This weekend is the Aloha Festival and, unlike previous years, this year it is being held at the so-called Tempe Beach Park. (Definition of Tempe Beach: a huge cement slab positioned near a horrid man-made lake.)
Still, the park itself is green, if lacking shade, and large, which easily accompdated the large crowds.
The park is also a block or so from the Light Rail, which makes it convenient if you want to ride rather than park in downtown Tempe.
The downside is that it was 53 minutes there from the 19th Ave & Camelback station.
I like the train, but that is too long on those hard-as-nails seats.
The festival is alright, but mostly an excuse to get vilovilo chicken, so I’ll just say the chicken was really good and leave it at that.
It was my first time to disembark at the Mill & 3rd station in Tempe. They need to do some work on that one. Traffic is brought completely to a stop in all directions and yet somehow pedestrians are left stranded on the train platform. This happened both when we arrived and when we were departing.
By and large the vast majority of people tired of waiting and crossed illegally. The strange part is: there was just no way traffic could have interacted with them, so why the No Walk signal?
The ride back was worse because I got to stand for nearly the whole trip. Almost made me long for the harder-than-nails seats.
Perhaps a trip to Tempe is just a bit too far. Next time we’ll use it for a trip to Heritage Square for the Asian Festival. That’s only 27 minutes from station to station.
Addendum: (3/14/2009) – One advantage to the train ride was I had time to write and publish that post entirely on the train while standing there. But something happened when we arrived at the departure station that makes me ask, “how am I supposed to teach my young children traffic safety when the train seems hellbent on forcing me not to?”
I mentioned that at the Tempe stop, the lights for the pedestrians were so grossly screwed up that most everyone just jaywalked across the street. It was completely safe, and, had I not had my kids there, I would have crossed and thought nothing more than, “man, what lousy traffic lights.”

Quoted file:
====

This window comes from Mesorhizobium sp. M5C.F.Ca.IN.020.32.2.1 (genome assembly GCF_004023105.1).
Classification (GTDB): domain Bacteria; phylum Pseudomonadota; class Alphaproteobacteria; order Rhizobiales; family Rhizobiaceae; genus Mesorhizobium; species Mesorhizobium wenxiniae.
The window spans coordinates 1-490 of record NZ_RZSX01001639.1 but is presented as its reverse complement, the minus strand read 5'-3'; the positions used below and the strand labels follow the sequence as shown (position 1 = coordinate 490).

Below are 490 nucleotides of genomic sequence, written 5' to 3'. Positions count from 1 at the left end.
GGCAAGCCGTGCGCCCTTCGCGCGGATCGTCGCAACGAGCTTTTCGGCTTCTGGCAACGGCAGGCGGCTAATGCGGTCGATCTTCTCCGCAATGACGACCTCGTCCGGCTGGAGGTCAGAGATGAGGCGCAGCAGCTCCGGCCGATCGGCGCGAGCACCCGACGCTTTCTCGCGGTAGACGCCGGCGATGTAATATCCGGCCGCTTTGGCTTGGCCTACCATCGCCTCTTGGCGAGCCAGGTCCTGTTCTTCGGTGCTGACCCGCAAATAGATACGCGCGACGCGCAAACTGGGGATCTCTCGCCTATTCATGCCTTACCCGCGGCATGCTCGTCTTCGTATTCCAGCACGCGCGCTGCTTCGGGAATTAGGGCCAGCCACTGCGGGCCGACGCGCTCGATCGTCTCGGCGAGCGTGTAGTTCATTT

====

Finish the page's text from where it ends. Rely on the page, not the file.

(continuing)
The same happened again at 19th an Camelback. (See illustration, which is, sadly, so out-of-date that neither the park and ride nor the train station are visible.)
Like most of the stations, it is positioned in the middle of two-way traffic, just off to one side of a major intersection. Access is via the existing crosswalk at the intersection. I’d hazard to say that most of the others have no access at the far end of the station. This station; however, is different because of the park-and-ride. It has a one-side-of-the-street-only crosswalk to get you into the park and ride. The crosswalk has a light to stop traffic – only activated when someone hits the button.
We got off the train, and several people headed with us towards this backside crosswalk. I was there first, and hit the button. There was no traffic. The light didn’t change. East-bound traffic was completely blocked by the light at the intersection. There was no way traffic could enter the street between the intersection and the crosswalk. Still it didn’t change. More people arrived, they waited a few, observed the situation and walked across the street anyway. I can hardly blame them, but I’m trying to teach my children to obey the traffic laws. (When they’re older, they need to learn a certain amount of discretion, but for now, I want them to err on the side of caution.)
Still the light didn’t change. More people crossed. This time a couple with a baby in a stroller. We stood at this light fully 4-5 minutes. I watched them walk to their car, pack up their stroller and prepare to leave. Then, the east-bound intersection light changed to green and traffic began to flow.
Just as it reached the crosswalk, the light turned red and let us cross.
Whoever setup that traffic light, is an idiot.